With Ezekiel Elliott playing, Cowboys want to carry over run-game success

Garrett says Elliott has stayed focused despite distractions (0:36)

Cowboys coach Jason Garrett says the team is focused on controlling what they can and the pending Ezekiel Elliott suspension has not changed anything. (0:36)

FRISCO, Texas -- There are many reasons why the Dallas Cowboys want Ezekiel Elliott to continue to play and why they were happy the running back received a temporary restraining order that will prevent the NFL’s suspension from taking effect. Without question, their chances of getting out of their early-season funk are better with their best player on the field.

"His mentality is huge,” quarterback Dak Prescott said. “Just the way he carries himself and his focus during the game ... and the way he is outside of the football game and in the locker room and hanging out. He definitely brings a certain mentality to this team."

But another reason the Cowboys want Elliott on the field is how he closed out the fourth quarter against the Green Bay Packers in Week 5.

Yes, the Cowboys suffered a disheartening loss, but in the final quarter Dallas found something it had been missing for most of the first four-plus games of 2017: its running game.

"I think we did," Elliott said. "I think we were definitely in a groove. That's the closest we looked like to last year. I think it's good that we finally kind of hit that stride."

Elliott, who led the NFL in rushing in 2016 with 1,631 yards, carried 13 times in the final quarter and gained 85 yards. That came after he ran 16 times for 31 yards in the first three quarters, during which the Cowboys beat their running-game heads mostly against the wall, hoping the Packers would eventually crack.

On those 13 fourth-quarter runs, the Cowboys used four different personnel groups. They used two backs and one tight end. They used two backs and two tight ends. They used one back and three tight ends. They went with one back, one tight end and three wide receivers.

Eight of the 13 runs went for 4 yards or better. Only one run was outside the tackles, the 25-yarder on Elliott’s first carry of the fourth quarter. The Cowboys mixed in tight zone runs, misdirection runs and power runs.

“I think we were just executing as an offense,” All-Pro right guard Zack Martin said. “When you watch the tape, it takes all 11 guys, and one guy here or there, that can break down a play. I think we were just on the same page and executing the way we’re capable of, so we’ve got to keep that up.”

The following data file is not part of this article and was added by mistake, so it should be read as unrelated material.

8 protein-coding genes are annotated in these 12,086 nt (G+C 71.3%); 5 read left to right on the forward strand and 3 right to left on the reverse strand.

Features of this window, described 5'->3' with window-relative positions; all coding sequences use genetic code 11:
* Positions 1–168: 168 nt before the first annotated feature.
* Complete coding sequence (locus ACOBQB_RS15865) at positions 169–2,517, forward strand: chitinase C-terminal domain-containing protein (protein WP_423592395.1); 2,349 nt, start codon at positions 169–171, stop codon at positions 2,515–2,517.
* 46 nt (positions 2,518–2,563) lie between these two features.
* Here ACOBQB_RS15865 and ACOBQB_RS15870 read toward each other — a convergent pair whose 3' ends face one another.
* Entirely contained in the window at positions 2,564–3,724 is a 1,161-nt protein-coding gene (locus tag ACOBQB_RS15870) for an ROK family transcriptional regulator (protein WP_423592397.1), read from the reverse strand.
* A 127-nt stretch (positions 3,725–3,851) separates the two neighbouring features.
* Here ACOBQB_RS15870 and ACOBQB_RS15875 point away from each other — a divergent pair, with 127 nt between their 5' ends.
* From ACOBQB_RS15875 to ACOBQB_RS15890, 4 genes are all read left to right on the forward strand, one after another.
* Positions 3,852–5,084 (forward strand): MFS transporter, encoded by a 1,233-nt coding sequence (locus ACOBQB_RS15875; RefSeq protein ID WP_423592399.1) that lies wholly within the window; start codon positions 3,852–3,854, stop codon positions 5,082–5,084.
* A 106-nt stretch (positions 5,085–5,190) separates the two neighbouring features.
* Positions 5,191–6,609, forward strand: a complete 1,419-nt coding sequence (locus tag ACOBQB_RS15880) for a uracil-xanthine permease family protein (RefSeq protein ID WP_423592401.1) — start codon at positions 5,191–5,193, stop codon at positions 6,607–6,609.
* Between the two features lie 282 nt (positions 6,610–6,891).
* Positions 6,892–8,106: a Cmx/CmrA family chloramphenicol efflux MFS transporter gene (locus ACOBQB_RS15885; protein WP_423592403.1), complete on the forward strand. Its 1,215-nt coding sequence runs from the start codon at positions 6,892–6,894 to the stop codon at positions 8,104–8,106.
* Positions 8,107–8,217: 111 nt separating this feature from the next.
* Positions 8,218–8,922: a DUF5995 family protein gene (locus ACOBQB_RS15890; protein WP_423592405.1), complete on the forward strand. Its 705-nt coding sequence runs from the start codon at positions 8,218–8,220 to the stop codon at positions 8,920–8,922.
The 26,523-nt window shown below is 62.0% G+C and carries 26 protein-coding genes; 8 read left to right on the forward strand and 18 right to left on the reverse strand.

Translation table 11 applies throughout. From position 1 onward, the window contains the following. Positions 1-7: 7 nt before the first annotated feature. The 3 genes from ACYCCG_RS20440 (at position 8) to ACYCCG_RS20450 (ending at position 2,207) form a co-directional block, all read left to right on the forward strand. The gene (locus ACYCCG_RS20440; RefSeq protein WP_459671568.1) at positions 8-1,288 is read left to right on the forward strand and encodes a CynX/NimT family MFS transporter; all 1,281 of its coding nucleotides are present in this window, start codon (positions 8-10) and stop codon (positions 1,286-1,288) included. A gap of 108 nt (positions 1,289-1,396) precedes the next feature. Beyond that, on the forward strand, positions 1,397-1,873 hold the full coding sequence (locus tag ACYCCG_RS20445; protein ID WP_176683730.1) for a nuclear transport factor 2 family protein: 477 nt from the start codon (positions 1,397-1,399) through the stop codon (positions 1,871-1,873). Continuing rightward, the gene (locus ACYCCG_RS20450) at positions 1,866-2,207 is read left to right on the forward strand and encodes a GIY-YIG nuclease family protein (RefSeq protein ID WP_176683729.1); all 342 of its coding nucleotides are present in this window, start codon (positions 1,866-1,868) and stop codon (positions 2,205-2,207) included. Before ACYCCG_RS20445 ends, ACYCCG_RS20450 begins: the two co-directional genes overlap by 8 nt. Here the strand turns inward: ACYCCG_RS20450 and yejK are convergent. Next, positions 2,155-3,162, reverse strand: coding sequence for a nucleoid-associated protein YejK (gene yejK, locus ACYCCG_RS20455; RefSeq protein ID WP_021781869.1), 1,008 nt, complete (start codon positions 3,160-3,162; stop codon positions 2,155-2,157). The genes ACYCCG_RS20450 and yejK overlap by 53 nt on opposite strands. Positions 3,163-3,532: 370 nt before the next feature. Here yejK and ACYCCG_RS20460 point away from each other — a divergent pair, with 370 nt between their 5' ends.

The Cowboys (2-3) used the bye week to examine their running game, according to Martin and All-Pro center Travis Frederick, who said they went back a few years to see what worked well then and to compare it to what has not worked so far.

There is no secret. On one play, an offensive lineman would miss an assignment. On another, a tight end would not get enough displacement. Same with a wide receiver. On another, Elliott would miss his landmark.

The result has been a slower-than-expected start to 2017 for Elliott, who has 393 yards on 105 carries.

“The running game is not just the offensive line,” right tackle La'el Collins said. “It’s everybody. It’s everybody on the offense. So when you have everybody working together, that’s what puts you in good position to move the football.”

In the fourth quarter versus the Packers, the combination blocks up front were pulled off better. The tight ends won on the edge. The receivers sealed off the back side. Elliott was decisive with his cuts and broke tackles when he needed to, such as on a misdirection run when the Packers used a run blitz.

“We just finally came out there and executed,” Elliott said. “We played to our ability. That’s all that it came down to.”

Now the goal is to carry over the success of that quarter to a full game Sunday against the San Francisco 49ers. The Niners (0-6) have the NFL's 18th-ranked run defense, giving up 112.8 yards per game. In last season's game against San Francisco, Elliott ran 23 times for 138 yards and a touchdown. The 49ers' coaching change has led to a scheme change, but they have many of the same players.

“You have to earn it every week,” Cowboys coach Jason Garrett said. “Certainly, we feel good about how we ran the ball late in that game. That is a positive thing for our team. [But] you have to go back to work. You have to go back in the practice field and earn it, and earn it with your performance on Sunday.”